JAY SEKULOW: I don't like leaks from any source. I think this is harmful to the Constitution, it’s harmful to the rule of law, and it's got to be stopped. But I agree with Gregg [Jarrett], until you prosecute this -- and you’ve been saying this -- until you go after the people that are engaged in leaking, investigate them -- it goes back to the James Comey matter. I mean, if we think that it’s OK for the former FBI director, while he was the FBI director, to take notes from a private conversation he had with the president of the United States and leak them for the purposes of obtaining a special counsel, if we think that's OK, well then we've lost the constitutional republic that our forefathers fought for. [Fox News, Hannity, 7/27/17]
Sekulow: “An illegally-leaked memo of conversations that [Comey] had with the president of the United States was the basis for which a special counsel was put in place.” Sekulow referred to Comey’s notes, which were eventually provided to The New York Times, as “an illegally-leaked memo,” claiming that “investigators and the special counsel and the government have concluded” that Comey’s notes are, “in fact, government property.” From ABC’s transcript of the July 23 edition of This Week:
GEORGE STEPHANOPOULOS (HOST): Which Comey crimes does the president believe the Justice Department or Mueller should be investigating?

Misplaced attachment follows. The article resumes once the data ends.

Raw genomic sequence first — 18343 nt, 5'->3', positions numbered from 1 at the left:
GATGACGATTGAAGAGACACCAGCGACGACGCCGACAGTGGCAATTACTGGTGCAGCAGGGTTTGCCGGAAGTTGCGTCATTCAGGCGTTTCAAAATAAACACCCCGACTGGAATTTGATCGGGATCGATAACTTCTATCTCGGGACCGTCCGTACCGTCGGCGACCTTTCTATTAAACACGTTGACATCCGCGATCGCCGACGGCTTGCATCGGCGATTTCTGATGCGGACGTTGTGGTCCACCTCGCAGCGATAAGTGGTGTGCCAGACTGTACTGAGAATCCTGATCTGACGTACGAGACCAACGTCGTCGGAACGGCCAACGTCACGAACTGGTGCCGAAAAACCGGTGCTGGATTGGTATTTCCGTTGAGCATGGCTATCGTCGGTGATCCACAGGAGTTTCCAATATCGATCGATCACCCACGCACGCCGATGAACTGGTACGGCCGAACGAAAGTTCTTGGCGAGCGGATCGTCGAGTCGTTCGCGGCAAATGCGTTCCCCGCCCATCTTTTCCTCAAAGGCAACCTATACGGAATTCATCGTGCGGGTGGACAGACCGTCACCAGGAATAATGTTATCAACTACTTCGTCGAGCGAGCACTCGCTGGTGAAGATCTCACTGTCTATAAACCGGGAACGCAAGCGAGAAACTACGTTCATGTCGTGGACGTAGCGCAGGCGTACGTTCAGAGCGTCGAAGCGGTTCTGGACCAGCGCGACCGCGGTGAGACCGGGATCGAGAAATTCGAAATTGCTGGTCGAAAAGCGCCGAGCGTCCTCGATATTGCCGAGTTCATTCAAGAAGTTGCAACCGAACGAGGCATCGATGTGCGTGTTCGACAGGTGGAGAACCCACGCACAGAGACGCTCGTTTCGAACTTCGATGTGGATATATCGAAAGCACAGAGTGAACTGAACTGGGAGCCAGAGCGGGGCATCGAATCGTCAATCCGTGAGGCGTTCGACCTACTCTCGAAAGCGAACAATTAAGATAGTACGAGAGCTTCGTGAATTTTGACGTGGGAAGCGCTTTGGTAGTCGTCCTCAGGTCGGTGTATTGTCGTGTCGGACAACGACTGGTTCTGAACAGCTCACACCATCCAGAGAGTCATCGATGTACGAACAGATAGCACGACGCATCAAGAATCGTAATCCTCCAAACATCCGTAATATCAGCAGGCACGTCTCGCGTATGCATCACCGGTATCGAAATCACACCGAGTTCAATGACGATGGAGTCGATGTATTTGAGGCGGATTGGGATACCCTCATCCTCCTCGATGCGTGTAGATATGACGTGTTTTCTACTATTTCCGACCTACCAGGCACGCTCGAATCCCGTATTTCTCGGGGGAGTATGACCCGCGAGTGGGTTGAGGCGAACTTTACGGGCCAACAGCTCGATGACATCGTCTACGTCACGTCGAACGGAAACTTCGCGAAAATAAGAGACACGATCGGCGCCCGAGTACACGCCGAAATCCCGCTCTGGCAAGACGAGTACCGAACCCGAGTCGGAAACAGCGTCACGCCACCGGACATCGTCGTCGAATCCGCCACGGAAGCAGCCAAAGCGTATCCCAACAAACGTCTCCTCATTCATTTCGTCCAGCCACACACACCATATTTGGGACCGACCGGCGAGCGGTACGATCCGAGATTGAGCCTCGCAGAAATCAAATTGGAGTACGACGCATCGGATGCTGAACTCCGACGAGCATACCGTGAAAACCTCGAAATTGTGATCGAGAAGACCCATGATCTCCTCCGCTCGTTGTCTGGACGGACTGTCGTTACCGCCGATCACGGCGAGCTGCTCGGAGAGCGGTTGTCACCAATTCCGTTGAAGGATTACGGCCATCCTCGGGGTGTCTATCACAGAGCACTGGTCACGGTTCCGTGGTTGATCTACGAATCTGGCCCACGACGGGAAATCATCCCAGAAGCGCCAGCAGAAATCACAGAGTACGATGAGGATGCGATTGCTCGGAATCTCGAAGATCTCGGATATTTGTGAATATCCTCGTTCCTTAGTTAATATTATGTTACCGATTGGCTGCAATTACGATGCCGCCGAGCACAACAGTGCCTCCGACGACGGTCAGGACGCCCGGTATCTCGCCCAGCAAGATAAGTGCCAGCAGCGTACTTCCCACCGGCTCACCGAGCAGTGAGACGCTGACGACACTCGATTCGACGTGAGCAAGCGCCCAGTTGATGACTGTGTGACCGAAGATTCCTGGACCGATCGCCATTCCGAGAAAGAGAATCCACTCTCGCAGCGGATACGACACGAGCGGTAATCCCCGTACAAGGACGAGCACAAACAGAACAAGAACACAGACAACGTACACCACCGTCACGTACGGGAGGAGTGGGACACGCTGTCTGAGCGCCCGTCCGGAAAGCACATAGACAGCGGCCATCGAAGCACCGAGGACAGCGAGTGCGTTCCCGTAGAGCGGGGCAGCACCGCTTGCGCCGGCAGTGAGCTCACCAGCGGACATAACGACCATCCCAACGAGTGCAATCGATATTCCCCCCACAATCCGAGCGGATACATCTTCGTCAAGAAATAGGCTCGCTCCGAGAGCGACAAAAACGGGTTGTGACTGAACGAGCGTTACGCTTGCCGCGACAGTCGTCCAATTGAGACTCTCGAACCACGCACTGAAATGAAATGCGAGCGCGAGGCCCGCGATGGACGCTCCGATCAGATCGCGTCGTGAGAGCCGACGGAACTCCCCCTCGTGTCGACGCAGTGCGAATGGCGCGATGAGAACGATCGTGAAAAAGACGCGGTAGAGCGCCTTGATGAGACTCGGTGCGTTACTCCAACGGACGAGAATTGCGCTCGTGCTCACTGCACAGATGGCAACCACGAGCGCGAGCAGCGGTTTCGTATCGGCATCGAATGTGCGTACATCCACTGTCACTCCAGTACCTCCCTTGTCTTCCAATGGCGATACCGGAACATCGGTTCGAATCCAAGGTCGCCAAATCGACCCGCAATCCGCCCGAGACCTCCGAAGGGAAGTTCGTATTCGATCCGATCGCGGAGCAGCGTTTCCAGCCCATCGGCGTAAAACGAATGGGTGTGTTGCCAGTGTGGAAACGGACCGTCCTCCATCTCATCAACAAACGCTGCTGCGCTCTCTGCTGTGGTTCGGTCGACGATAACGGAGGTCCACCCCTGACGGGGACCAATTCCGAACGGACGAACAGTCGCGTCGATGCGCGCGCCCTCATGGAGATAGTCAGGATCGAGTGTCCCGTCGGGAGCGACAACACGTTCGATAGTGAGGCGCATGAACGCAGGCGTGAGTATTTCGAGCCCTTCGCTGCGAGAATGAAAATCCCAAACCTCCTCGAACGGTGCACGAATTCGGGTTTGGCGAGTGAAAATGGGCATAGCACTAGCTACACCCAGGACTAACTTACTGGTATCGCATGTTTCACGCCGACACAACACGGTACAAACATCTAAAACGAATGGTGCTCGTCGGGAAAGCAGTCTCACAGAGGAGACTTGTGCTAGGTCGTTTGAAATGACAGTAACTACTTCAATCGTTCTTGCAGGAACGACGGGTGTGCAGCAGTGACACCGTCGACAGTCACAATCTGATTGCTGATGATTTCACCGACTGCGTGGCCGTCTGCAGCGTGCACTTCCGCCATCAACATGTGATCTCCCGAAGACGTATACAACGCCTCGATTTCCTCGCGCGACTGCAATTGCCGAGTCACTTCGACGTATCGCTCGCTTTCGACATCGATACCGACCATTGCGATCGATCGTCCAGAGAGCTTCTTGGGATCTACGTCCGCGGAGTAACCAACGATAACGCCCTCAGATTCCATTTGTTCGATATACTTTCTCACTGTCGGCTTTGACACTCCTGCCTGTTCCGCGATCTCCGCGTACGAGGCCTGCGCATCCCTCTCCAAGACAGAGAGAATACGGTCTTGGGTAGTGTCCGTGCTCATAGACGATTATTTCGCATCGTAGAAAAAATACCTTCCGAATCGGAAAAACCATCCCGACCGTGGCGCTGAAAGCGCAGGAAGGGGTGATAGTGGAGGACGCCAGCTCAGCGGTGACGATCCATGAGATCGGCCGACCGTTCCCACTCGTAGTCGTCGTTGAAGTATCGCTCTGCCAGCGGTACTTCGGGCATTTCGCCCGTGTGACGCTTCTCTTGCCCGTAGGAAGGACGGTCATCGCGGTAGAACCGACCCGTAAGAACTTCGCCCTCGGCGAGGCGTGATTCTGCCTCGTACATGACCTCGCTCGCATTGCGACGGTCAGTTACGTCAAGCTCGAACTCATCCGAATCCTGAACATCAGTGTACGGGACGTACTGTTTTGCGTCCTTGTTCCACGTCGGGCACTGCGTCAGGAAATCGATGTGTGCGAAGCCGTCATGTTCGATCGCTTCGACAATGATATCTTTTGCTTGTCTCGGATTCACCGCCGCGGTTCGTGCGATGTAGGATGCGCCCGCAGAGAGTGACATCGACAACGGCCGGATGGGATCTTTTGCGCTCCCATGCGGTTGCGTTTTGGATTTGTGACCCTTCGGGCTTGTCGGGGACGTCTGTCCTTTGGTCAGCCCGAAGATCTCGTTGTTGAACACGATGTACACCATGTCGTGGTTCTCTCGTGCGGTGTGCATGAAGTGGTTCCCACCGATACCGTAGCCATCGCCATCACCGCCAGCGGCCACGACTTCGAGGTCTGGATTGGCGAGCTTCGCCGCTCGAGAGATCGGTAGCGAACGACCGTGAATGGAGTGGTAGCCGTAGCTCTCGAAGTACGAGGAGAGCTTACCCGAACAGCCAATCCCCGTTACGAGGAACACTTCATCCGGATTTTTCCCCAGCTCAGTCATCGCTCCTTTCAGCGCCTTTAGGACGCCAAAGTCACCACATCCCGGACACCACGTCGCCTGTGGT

SEKULOW: Well, I think there's a really serious one, George, and that is the president of the United States is concerned, as I am as his lawyer, that James Comey, when he was the FBI director, took notes of conversations he had with the president of the United States.
He put them on a government computer, put them in his government desk. And then he was fired. He took his private -- he called them private notes. By the way, the investigators and the special counsel and the government have concluded it is, in fact, government property.
He took government property, which was his private notes on conversations with the president, leaked them to the press for what purpose? And he had said this under oath, for the sole purpose of obtaining a special counsel, who happened to be appointed the day after that special counsel, Bob Mueller, right before he was special counsel, interviewed for the FBI job.
So, you know, I think, look, this is the reality of what happened. So the special counsel comes out of this illegally leaked information by James Comey, because let me tell you what an FBI director nor an FBI agent can do, leak government property.
And that's what happened here. And if it was an FBI agent that did it, they would be investigated by the FBI. Now maybe they are. I don't know that they are. We can't make that determination, certainly not public. But I think it has to be done.
An illegally-leaked memo of conversations that he had with the president of the United States was the basis for which a special counsel was put in place.
And let me also say this. It was also that conversation would have been covered by executive privilege. And James Comey ignored that, did not give the president or anyone else at that point, when he leaked the information, the opportunity to assert that privilege. [ABC, This Week, 7/23/17]
Sekulow: Special counsel Robert Mueller’s investigation “is based on evidence that was illegally leaked” from Comey. Sekulow asserted that Comey’s personal notes were “illegally leaked,” and therefore, the special counsel’s investigation “is based on evidence that was illegally leaked.” From ABC’s transcript of the July 16 edition of This Week: